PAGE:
Doesn't age, but can be killed by conventional means. (You've seen some of these in the cosmere, but I'll leave you to discuss who.)
Heals from wounds, but still ages. (Knights Radiant with Stormlight are like this.)
Reborn when killed. (The Heralds.)
Doesn't age and can heal, but dependent upon magic to stay this way, and so have distinct weakness to be exploited. (The Lord Ruler, among others.)
Hive beings who are constantly losing individual members, but maintaining a persistent personality spread across all of them, immortal in that as long as too much of the hive isn't wiped out, the personality can persist. (The Sleepless.)
Bits of sapient magic, eternal and endless, though the personality can be "destroyed" in specific ways. (Seons. Spren. Nightblood. Cognitive Shadows, like a certain character from Scadrial.)
Shards (Really just a supercharged version of the previous category.)
And then, of course, there's Hoid. I'm not going to say which category, if any, he's in.
Some of these blend together--the Heralds, for example, are technically a variety of Cognitive Shadow. I'm not saying each of these categories above are distinct, intended to be the end-all definitions. They're off the cuff groupings I made to explain a point: immortality is a theme of the cosmere works--which, at their core, are experiments on what happens when men are given the power of deity.
Heals from wounds, but still ages.
Would Bloodmaker Ferrings exist in this category as well? If not, what about someone Compounding Gold?
Yes, you are correct.
As a Bloodmaker ages, what keeps them from healing the damage and carrying on as a very old, but very healthy person? Do they come to a point where they can't store enough health to stave off the aches, pains, diseases, and other things that come with old age?
This makes sense for traditional Feruchemy as it is end-neutral, so storing health becomes a zero sum game - eventually, you're going to get sick and you're not going to be able to overcome it with your natural healing ability no matter how much you manipulate it with a goldmind.
...Unless you've got a supply of Identity-less goldminds lying around. Would a Bloodmaker with a sufficient source of Identity-less goldminds (or the ability to compound, thus bypassing the end-neutral part of Feruchemy) eventually just die from being too old?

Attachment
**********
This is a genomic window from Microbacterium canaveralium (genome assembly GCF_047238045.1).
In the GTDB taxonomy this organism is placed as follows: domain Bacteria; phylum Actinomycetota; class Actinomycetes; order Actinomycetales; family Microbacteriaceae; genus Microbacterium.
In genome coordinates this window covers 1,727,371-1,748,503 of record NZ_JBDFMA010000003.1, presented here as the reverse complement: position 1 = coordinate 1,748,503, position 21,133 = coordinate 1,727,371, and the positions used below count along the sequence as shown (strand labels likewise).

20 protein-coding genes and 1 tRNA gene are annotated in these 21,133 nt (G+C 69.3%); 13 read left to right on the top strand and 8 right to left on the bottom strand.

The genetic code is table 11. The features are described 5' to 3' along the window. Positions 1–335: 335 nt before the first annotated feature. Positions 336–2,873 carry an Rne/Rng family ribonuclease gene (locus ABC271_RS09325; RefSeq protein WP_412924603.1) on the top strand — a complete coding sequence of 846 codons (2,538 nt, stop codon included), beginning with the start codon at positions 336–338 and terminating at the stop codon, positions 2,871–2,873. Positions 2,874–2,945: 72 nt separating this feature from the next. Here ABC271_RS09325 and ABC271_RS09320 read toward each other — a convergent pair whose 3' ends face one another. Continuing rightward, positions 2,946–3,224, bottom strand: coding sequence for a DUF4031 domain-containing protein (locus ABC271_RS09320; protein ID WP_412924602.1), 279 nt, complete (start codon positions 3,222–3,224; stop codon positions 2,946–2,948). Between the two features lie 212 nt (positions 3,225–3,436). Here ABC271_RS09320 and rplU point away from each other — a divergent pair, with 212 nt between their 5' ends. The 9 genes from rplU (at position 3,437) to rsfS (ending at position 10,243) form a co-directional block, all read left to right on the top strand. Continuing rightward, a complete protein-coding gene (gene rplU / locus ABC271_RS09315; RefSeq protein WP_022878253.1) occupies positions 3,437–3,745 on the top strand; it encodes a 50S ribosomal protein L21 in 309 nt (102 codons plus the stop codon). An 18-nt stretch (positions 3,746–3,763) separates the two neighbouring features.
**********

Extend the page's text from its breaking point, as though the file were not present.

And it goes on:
Basically, yes. They can heal their body to match their spiritual ideal, but some things (like some genetic diseases, and age-related illnesses) are seen as part of the ideal. Depends on several factors.
Does Nazh work for Khriss because she's hired him, or because they share common interests?
They share common interests, and Nazh is fiercely loyal.
My top (realistic) potential options here:
1) Silverlight novella2) The Silence Divine3) SotD 2
(But seriously, give me that Silverlight novella. PLEASE, Brandon.)
Silverlight novella probably needs to wait until I've done the Threnody novel, for some connective tissue reasons, but we'll see.
Quick question. Will we ever see the Traveller short story be published in something like Arcanum Unbounded 2?
Probably not, at least not without a rework.
This just further leads me to bet that the new group that'll be introduced in the Threnody novel will have Silverlight ties.
Will it by chance be tied to how Nazh has gotten involved with Khriss?
No, though we're working on a White Sand graphic novel sequel that will start into that story, hopefully.
When Khriss visits Scadrial, does Harmony know it?
*written* Some times He does. (more often than not, these days...) But it is possible to hide.
*spoken* Khriss doesn't have a lot of reasons to hide. She doesn't mind the attention, usually.
Does Khriss ever figure out how to get sand [to work] on the Darkside?
Ohhh, that’s a bit of a spoiler.
Essentially her reason to become Cosmere-knowledgeable.
It is one of her primary motivations for where she has gone, is figuring out how all that worked. But her story I want to leave for her book.
There’s a character again that you've talked about in other signings-- That character has more information than Hoid about the cosmere. How does she have more information than Hoid?
Well, she is a very detail oriented person and takes the time to research very deeply into things. Where Hoid will often research enough as he needs to know to sound really smart and get what he wants. It is a matter of depth, if that makes sense.
Have we seen her?
Uhh, I don't know if you've seen her or not. I'm sure I slipped her in somewhere but I'm not sure... I think I may have, but I can't guarantee it.
Is the Ars Arcanum written by a person we have met yet?
He said some people have met this person. I pushed and he said this person is from an unpublished work.
What question about the cosmere does Khriss most want answered?
She would want to know what happens in the Beyond. Followed secondly by, how can you get Stormlight off of Roshar?
Will we get more information like that about planets and stuff like that in the Ars.. *interrupted* ?
The Arcanum Unbound[ed] is... Yes, the cosmere collection. There will be little essays from Khriss on each of the planets. There will be stuff like that. You're going to have to wait until the science in-world approaches more of our science before I can get into some of the things you would want to know specifically. But, I mean, we are starting to get to an era where they can talk intelligently about these things. So yes, but it's-- Arcanum Unbound[ed] is kind of weird because I had to pick a date for her to be writing these essays, and the date that she wrote the essays is before some of the stories. For instance, Sixth of the Dusk, right? And so for that planet she's just like, "Hey, here's this place that something weird might be happening with. We don't know a lot about it, but it's got this one weird attribute that we're studying." The story hasn't happened yet. So you get a little bit of that. It's not all from the far future, when like Sixth of the Dusk is happening, because otherwise there would be way too many spoilers for what's coming in the future. So yes, there will be lots of cool little tidbits. The essays are meant for people who ask questions like that, and like this one, but I'm not answering everything.